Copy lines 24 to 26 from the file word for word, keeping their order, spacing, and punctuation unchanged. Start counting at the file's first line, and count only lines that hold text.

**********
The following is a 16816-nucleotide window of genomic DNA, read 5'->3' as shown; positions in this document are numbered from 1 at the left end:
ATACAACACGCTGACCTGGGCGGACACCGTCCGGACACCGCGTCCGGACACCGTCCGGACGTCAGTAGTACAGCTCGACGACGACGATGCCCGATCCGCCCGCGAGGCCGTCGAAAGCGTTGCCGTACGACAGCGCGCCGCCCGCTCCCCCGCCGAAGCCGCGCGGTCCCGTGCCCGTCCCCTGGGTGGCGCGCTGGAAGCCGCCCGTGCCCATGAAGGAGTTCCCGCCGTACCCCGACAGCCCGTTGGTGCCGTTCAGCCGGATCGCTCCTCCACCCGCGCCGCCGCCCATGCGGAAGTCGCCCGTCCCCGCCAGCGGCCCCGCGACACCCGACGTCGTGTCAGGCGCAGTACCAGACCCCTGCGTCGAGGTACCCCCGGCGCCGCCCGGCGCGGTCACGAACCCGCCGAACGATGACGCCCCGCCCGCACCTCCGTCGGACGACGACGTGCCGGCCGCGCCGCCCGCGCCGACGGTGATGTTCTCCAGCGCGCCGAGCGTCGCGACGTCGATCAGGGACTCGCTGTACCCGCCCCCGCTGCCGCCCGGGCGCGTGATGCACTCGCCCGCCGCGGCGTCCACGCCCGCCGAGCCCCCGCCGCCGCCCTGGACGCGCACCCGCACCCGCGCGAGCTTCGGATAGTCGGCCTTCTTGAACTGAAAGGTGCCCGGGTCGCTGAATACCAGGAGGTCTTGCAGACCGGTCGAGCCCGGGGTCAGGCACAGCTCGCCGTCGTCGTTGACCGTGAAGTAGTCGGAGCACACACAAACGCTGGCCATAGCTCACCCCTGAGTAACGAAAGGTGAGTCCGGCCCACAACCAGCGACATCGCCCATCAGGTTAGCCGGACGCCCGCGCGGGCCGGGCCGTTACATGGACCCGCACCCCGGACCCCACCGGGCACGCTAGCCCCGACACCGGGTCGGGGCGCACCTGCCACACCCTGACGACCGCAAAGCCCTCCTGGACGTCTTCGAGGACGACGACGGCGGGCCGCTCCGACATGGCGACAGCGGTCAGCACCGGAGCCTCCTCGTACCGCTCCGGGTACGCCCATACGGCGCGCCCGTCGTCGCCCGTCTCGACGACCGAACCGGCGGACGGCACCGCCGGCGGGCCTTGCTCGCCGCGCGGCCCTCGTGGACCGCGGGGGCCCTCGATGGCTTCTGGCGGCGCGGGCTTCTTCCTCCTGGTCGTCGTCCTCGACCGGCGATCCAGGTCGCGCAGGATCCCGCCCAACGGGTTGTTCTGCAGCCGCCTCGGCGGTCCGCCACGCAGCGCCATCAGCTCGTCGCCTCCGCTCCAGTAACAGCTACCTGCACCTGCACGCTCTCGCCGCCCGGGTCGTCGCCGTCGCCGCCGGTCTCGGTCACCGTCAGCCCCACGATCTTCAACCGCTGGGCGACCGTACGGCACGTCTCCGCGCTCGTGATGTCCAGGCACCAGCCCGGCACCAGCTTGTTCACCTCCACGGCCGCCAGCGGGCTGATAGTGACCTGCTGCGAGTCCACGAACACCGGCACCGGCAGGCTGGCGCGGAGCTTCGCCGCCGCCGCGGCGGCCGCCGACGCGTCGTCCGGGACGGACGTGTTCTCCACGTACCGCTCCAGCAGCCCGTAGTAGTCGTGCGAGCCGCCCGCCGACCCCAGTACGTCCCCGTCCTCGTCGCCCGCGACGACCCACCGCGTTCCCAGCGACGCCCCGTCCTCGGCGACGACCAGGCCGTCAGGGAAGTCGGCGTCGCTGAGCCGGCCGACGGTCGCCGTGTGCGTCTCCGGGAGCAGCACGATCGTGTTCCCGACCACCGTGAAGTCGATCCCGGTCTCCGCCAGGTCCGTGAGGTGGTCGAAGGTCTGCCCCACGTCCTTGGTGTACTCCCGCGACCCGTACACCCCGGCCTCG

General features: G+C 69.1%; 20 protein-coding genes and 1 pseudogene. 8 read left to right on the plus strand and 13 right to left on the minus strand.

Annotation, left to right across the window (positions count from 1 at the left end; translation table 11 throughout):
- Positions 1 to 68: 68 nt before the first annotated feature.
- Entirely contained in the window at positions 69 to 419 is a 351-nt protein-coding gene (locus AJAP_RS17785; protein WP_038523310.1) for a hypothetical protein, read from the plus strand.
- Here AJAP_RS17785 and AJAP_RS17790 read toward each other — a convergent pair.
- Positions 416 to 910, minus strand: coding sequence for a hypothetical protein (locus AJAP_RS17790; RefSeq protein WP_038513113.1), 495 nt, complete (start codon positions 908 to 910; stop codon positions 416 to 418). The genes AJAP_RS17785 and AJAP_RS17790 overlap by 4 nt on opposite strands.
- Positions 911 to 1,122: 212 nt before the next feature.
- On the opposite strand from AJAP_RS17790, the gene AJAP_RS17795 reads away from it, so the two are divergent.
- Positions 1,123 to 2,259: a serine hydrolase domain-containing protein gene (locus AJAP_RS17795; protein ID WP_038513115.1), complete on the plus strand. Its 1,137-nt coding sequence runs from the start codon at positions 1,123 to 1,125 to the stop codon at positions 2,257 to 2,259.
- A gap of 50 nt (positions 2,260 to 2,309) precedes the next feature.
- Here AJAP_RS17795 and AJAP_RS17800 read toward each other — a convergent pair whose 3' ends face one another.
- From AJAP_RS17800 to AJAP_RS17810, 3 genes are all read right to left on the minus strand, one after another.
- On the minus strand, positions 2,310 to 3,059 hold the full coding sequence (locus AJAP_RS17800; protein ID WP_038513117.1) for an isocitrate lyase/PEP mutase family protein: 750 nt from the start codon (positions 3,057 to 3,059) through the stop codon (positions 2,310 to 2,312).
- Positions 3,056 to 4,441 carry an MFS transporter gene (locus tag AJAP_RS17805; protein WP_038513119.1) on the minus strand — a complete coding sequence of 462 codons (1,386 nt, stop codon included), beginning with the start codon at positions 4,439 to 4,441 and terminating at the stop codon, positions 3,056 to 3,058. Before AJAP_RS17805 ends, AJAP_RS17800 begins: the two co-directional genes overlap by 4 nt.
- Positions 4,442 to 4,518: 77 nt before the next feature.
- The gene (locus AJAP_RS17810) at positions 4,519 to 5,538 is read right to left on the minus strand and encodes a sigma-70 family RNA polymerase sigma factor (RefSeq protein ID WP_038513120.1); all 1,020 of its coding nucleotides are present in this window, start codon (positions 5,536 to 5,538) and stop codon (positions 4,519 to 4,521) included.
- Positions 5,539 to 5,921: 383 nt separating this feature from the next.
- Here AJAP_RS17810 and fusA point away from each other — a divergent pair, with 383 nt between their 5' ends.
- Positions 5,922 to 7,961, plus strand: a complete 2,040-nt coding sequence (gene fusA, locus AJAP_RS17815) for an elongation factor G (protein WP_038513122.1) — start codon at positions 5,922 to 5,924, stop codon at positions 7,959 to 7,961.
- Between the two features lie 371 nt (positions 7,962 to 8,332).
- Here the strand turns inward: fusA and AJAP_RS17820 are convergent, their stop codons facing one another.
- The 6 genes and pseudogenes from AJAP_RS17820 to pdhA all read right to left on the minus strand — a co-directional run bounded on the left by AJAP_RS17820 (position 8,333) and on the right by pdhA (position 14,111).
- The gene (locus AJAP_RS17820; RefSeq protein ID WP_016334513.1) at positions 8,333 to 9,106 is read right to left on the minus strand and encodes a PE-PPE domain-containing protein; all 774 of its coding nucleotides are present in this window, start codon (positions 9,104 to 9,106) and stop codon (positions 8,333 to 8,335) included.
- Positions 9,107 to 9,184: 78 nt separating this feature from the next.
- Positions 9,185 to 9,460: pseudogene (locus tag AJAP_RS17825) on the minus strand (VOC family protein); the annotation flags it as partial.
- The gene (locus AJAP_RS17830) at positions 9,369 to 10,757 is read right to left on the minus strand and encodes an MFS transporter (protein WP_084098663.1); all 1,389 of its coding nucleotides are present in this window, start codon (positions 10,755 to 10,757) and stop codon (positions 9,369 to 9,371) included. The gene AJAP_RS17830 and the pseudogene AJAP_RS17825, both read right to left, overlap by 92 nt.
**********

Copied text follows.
- The 6 genes and pseudogenes from AJAP_RS17820 to pdhA all read right to left on the minus strand — a co-directional run bounded on the left by AJAP_RS17820 (position 8,333) and on the right by pdhA (position 14,111).
- The gene (locus AJAP_RS17820; RefSeq protein ID WP_016334513.1) at positions 8,333 to 9,106 is read right to left on the minus strand and encodes a PE-PPE domain-containing protein; all 774 of its coding nucleotides are present in this window, start codon (positions 9,104 to 9,106) and stop codon (positions 8,333 to 8,335) included.
- Positions 9,107 to 9,184: 78 nt separating this feature from the next.